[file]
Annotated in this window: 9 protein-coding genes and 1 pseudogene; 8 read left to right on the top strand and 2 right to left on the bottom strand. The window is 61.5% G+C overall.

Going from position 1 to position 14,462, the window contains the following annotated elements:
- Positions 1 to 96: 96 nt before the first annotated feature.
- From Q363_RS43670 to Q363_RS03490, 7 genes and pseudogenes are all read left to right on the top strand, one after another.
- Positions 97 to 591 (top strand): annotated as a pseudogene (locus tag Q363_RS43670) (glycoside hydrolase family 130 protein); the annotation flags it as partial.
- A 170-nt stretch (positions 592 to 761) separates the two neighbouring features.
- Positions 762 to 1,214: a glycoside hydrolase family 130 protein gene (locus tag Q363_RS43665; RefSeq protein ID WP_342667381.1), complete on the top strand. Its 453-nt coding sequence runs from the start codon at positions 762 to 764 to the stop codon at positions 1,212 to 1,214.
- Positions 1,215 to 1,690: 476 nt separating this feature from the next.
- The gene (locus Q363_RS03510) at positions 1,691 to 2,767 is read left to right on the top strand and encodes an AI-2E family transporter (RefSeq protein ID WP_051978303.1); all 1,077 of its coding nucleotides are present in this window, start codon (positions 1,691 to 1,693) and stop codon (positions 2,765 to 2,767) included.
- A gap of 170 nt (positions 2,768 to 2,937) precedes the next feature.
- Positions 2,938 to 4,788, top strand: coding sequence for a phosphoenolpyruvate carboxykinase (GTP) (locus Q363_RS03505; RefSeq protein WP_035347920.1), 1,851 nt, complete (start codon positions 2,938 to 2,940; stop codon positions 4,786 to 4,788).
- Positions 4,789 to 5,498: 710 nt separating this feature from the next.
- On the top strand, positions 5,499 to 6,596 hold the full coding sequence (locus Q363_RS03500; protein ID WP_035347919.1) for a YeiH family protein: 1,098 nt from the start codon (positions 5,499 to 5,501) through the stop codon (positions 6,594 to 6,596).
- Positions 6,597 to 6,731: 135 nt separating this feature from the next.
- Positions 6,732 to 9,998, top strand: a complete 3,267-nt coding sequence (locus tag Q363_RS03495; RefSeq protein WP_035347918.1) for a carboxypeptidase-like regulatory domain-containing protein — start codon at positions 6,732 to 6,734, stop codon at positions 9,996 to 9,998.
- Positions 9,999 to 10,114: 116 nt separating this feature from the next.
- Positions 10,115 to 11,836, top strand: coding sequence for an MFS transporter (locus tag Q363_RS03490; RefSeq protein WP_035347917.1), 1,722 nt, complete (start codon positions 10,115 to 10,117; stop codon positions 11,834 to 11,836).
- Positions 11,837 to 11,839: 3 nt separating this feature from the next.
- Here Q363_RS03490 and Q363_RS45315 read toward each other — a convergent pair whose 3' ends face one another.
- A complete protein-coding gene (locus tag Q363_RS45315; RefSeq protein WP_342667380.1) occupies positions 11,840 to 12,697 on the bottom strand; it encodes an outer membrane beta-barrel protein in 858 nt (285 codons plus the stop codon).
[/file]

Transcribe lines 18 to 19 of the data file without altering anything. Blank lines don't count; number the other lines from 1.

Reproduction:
- Positions 11,837 to 11,839: 3 nt separating this feature from the next.
- Here Q363_RS03490 and Q363_RS45315 read toward each other — a convergent pair whose 3' ends face one another.